Possibly one of the best small-hall promoters in the long history of South African boxing is Jeff Ellis, who has done it all. He has been a boxer, trainer, manager, local and international board representative, and, in the in the latter part of the 1990s, he promoted a series of shows to packed houses at the Brixton Theatre near Johannesburg. He has also presented many successful box-and-dine tournaments at Carnival City Casino and the Emperors Palace Casino.jeff ellis Scan0006

Born on February 29, 1952, he grew up in the tough Mayfair area west of Johannesburg. As an 11-year-old, his father took him to former four-time South African champion and also Empire lightweight champion Willie Toweels’ gym close by so that he could be toughened up.

It was reported that he only had 11 amateur fights, fighting mostly in Army championships, but he also went in against future top fighters like Sidney Bensch, Morris Weinstein and Willie McGeer.

At the age of 22 he joined the professional ranks on September 14 1974 but only had seven fights, meeting fighters like Gert Mulder, Kallie Knoetze, Martin Barnard and Jimmy Abbott.
He did not have much success in the pro ring, possibly because (along with his brother Ron who lost to Robbie Williams in a clash for the vacant South African heavyweight title in December 1983) he spent more time brawling outside the ring than inside it. Realising that he was not making much progress in the professional ring, Jeff began working the corner and training fighters.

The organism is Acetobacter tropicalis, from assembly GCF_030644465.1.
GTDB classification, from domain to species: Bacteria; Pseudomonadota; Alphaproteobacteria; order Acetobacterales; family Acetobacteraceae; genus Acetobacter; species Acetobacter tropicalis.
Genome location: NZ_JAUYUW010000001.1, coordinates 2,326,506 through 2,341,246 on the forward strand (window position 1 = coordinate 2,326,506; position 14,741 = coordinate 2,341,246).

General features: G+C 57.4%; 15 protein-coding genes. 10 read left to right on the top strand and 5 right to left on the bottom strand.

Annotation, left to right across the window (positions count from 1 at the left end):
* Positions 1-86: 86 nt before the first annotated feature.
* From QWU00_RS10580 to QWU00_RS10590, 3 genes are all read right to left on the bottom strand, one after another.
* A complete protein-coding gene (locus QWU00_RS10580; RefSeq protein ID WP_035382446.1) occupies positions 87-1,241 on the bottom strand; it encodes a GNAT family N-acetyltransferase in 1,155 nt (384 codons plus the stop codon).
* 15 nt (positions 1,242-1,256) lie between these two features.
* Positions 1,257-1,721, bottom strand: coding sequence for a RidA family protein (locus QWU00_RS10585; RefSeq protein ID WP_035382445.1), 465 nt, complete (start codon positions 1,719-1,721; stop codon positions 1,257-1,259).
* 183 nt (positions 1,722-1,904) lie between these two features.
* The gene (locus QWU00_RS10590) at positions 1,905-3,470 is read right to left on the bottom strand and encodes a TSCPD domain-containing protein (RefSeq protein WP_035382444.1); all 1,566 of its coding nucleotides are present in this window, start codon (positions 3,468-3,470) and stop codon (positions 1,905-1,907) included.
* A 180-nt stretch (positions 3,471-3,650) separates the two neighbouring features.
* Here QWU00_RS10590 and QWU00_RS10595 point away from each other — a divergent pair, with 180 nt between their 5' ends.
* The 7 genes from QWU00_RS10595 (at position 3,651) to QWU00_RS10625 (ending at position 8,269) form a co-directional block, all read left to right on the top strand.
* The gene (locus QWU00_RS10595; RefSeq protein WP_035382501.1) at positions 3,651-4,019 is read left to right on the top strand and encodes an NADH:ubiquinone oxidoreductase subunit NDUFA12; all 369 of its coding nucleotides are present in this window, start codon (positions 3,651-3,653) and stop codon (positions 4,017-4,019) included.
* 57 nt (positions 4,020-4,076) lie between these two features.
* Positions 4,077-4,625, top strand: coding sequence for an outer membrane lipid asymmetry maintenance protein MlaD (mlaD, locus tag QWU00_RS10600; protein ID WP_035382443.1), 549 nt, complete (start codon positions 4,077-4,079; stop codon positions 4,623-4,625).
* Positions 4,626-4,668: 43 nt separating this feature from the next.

Former South African light heavyweight champion Eddie Peirce, a veteran of 105 fights in the 1930s who was out in South Africa on a two-year holiday from the United States where he was living, taught Jeff all about the game and the training of fighters as he followed him around Johannesburg.

However, Jeff was never far away from the action in the ring as he became a sparring partner for many top fighters, including Victor Galindez, who came to South Africa to defend his WBA light heavyweight title against Kosie Smith from the Toweel camp.
Even though he was given R25 every time he got into the ring with Galindez it was hard-earned money, as the champion never took sparring lightly.
He also sparred with Gerrie Coetzee, Jimmy Abbott, Pierre Coetzer, Mike Schutte, Johnny du Plooy, Jan Kies and Ashley Fourie, Jeff also learned a lot from Willie Lock, the trainer of WBA flyweight champion Peter Mathebula and WBA heavyweight champion Gerrie Coetzee.

He took out a matchmaker’s licence in 1993 but continued to train and manage fighters. In recent years Jeff has been mostly involved in the promotion of quality South African and world title fights at numerous box-and-dine events at Emperors Palace near Kempton Park in conjunction with Rodney Berman of Golden Gloves Promotions.

He has also done a sterling job as the fight co-ordinator for Golden Gloves in Monte-Carlo, Monaco, at the prestigious The Casino De Monte-Carlo. He also produces outstanding colour fight programmes for Golden Gloves tournaments.

Apart from his promotion work, which includes boxing exhibitions at shopping centres around the country, he launched the African Ring in 2005, which he managed to keep in publication until 2014 despite having to finance the magazine himself with very little sponsorship.

He is also a collector of note, specialising in fight programmes from around the world, and has a passion for photographs, with about 50 000 in his collection.
Jeff has many rare photographs in his collection, which includes numerous signed photographs of legendary champions and even the most non-descript fighter.
In 1992 Jeff was given a King Korn/ SA Boxing World Meritorious Award and in 2009 he was presented with a Special Achievement Award by Boxing SA.
Ellis, who eats and sleeps boxing 24 hours a day, has made a tremendous contribution to boxing in South Africa and is a credit to the game.
by Ron Jackson 09 January 2016, 15:50
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